It should be no surprise to viewers of the hit movie "Erin Brockovich" that the science portrayed in the movie is not really science. After all, this is a major motion picture coming out of Hollywood. It comes from a fairy-tale land where women are abnormally beautiful, men are lusciously handsome, where sex is unusually profligate and violence casual and frequent.
So if audiences are willing to suspend disbelief in every other arena, why should anyone care about something so dull as the veracity of a film's scientific methodology?
Yet many scientists are offended by the movie, and it is worth asking why. The problem, they say, is not that they cannot enjoy a good yarn in which virtue triumphs over evil and the little guys win. It is not that they want to take sides in this litigation from years past.
Their complaint is more subtle: While it is easy to see that the sex and violence in movies are fantasies, it is hard for any but scientists to discern when science in movies crosses the line from verity to hyperbole and indoctrination.
And when the movie is based on a true story about a woman who really is named Erin Brockovich, the questions of what is real and what is not become further muddled. Scientists suspect that audiences will decide that the fiction is that Erin Brockovich does not actually look like Julia Roberts, who plays her, but that they will assume that the science, of course, is fact.
That, to many scientists, is a tragedy that spoils the movie. In science, how you reach a conclusion really matters. It is hard for scientists to enjoy watching a movie that ignores, as though it is irrelevant, the hard-won but ultimately glorious knowledge of how to decide when perceived risks are real and when they are not.
In the movie, Brockovich is a law office file clerk with a high school education who stumbles upon a group of people in Hinkley, Calif., who have been visited by a Job-like plague of ailments. Their illnesses include uterine cancer, breast cancer, Hodgkin's disease, cancer of the brain stem, gastrointestinal cancer, miscarriages, chronic nosebleeds, asthma, heart failure and immune system disorders.
It turned out that the ground water in Hinkley was polluted with trace amounts of chromium (VI), a heavy metal. The polluter was Pacific Gas & Electric.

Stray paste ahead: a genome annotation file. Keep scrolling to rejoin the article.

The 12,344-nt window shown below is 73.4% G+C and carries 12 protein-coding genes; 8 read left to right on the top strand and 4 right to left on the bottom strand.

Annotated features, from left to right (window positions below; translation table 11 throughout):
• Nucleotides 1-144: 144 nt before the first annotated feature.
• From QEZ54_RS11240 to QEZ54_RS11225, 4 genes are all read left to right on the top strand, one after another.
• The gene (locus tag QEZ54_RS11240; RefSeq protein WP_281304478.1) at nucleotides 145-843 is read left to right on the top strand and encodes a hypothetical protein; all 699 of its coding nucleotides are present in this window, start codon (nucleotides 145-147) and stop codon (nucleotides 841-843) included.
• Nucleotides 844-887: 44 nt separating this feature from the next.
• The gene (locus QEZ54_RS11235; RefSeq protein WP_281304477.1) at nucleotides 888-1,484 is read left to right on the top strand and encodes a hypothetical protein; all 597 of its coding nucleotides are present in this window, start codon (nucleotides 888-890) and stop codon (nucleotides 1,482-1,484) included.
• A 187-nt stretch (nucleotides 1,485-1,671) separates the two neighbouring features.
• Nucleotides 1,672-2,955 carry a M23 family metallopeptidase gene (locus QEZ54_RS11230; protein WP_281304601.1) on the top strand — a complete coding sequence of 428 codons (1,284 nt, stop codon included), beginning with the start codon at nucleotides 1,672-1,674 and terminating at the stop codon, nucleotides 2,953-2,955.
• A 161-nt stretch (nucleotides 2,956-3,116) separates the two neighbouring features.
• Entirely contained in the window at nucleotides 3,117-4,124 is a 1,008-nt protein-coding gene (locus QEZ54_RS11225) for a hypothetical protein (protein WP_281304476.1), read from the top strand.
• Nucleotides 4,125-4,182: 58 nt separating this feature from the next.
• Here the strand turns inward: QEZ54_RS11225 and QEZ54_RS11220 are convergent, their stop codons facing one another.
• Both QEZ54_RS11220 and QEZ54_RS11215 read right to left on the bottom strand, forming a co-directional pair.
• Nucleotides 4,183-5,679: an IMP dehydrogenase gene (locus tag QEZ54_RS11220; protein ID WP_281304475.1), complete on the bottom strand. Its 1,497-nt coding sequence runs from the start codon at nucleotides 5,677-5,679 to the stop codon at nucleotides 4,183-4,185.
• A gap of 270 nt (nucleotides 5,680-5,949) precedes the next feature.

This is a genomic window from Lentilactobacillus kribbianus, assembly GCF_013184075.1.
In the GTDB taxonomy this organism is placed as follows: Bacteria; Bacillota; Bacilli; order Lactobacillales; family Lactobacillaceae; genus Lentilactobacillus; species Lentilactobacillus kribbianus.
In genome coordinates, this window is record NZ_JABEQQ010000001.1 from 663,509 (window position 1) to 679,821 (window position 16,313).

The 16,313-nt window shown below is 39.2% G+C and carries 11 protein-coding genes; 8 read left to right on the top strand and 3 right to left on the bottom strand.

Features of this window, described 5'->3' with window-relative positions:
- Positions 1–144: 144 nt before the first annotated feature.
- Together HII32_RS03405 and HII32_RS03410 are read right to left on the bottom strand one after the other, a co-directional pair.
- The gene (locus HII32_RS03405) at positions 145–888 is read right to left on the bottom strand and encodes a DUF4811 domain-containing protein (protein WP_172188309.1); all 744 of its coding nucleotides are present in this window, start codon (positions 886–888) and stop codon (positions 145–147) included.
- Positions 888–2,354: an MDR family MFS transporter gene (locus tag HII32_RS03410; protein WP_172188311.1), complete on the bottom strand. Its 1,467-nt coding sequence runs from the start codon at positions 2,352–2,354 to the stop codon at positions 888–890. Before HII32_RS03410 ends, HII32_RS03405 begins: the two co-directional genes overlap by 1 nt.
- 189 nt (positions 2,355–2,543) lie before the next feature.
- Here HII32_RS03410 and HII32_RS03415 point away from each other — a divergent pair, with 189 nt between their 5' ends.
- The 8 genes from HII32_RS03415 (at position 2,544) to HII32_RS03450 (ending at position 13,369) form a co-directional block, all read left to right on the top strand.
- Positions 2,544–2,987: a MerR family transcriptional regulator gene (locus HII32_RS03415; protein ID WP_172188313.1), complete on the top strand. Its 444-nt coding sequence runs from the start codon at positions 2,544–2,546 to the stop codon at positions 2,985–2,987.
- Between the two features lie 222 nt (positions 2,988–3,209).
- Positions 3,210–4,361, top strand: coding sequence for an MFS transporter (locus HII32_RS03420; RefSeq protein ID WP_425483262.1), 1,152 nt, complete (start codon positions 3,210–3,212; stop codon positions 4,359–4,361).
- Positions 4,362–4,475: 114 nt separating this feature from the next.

In the movie, the case was clear. As Brockovich in the movie gathered medical histories from more than 600 Hinkley residents, she never seemed to doubt that every ailment was caused by chromium (VI). In the end, Pacific Gas & Electric paid $333 million to settle the case.
But, scientists said, the movie encouraged exactly the wrong way to think about data, elevating individuals' medical histories to the level of proof and distorting the notion of risk.
Scientists, seeing the evidence that so infuriated Brockovich, would be much more cautious -- and skeptical. The first question to ask is whether residents of Hinkley really did have more sickness than people living elsewhere. And, if so, what illnesses are being discussed?
"Everyone has symptoms," says Dr. John C. Bailar III, a professor of health studies at the University of Chicago. Half the adult population eventually gets cancer. One out of every 700 children gets cancer before age 15, he says. Vague complaints, like aches and pains and difficulty sleeping are ubiquitous. If people look for diseases, they will find them.
The next red flag is the sheer number of diseases. "Any time I see half a dozen diseases attributed to some exposure, I get very nervous," Bailar says. Biological agents, he says, "are very well-targeted."
Vinyl chloride has been shown to cause liver cancer, but not asthma. Asbestos has been shown to cause lung cancer, but not breast cancer or brain cancer. The list of illnesses that any chemical is known to cause is very short, says Dr. Stephen Safe, a toxicologist at Texas A&M; University. "The list is not 10,000 diseases," he says.
Scientists would also ask if it is even plausible that chromium (VI) in drinking water was making hundreds of people gravely ill.
Of course, both sides in the litigation that ensued over the Hinkley ground water contamination brought in their own scientific experts (although that was not pursued in the movie), but federal agencies whose scientists were not involved in the litigation said evidence was lacking that chromium (VI) in ground water caused a myriad health problems. The chemical's main problem, they said, is that it can cause lung cancer if workers inhale it as particulates in large doses for long periods of time.
Dr. Lois Swirsky Gold, who directs the carcinogenic potency project at the University of California at Berkeley, notes that Erin Brockovich is billed as fiction. So she has one wish for its audiences.
"They should ask, 'Does the science support the conclusion?' " she says.
Pub Date: 04/16/00